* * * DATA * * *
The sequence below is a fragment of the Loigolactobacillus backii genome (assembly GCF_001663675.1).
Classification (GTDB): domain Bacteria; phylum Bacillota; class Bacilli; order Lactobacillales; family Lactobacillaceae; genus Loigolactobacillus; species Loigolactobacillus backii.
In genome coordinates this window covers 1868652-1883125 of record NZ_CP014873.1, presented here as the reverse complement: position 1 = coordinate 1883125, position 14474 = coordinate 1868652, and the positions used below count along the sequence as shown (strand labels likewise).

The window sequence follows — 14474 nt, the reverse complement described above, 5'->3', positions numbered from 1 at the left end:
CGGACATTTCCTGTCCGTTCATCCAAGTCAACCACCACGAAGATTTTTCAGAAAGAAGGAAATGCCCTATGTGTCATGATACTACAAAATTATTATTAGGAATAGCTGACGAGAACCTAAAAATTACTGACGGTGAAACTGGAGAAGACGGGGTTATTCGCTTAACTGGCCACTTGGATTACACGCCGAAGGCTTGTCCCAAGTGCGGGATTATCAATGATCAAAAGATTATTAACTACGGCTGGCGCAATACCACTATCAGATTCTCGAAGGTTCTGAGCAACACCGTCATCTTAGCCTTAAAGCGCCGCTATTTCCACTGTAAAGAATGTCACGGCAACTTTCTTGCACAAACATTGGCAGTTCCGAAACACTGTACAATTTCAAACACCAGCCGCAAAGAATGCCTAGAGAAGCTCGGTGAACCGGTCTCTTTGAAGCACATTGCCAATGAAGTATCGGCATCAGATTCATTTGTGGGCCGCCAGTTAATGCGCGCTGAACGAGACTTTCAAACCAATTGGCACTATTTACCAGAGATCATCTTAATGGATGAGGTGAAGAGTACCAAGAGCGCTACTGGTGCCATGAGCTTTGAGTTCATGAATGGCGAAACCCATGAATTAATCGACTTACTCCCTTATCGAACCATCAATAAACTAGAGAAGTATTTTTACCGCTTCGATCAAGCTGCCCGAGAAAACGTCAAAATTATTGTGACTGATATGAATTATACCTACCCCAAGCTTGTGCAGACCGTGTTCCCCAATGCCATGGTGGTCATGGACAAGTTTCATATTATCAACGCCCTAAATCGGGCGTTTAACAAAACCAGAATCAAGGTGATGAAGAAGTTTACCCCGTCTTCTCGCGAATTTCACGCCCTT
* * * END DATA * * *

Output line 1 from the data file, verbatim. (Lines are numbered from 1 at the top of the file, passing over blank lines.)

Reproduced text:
The sequence below is a fragment of the Loigolactobacillus backii genome (assembly GCF_001663675.1).